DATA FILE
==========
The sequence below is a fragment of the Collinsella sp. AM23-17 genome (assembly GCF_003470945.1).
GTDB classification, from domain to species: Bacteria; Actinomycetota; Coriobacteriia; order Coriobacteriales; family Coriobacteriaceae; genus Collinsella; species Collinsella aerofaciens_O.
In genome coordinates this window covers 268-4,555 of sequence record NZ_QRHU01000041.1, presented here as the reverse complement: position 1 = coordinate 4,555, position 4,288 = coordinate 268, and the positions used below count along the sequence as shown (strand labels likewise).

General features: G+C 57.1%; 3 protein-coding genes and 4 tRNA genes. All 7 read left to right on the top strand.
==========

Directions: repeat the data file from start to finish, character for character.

The sequence below is a fragment of the Collinsella sp. AM23-17 genome (assembly GCF_003470945.1).
GTDB classification, from domain to species: Bacteria; Actinomycetota; Coriobacteriia; order Coriobacteriales; family Coriobacteriaceae; genus Collinsella; species Collinsella aerofaciens_O.
In genome coordinates this window covers 268-4,555 of sequence record NZ_QRHU01000041.1, presented here as the reverse complement: position 1 = coordinate 4,555, position 4,288 = coordinate 268, and the positions used below count along the sequence as shown (strand labels likewise).

General features: G+C 57.1%; 3 protein-coding genes and 4 tRNA genes. All 7 read left to right on the top strand.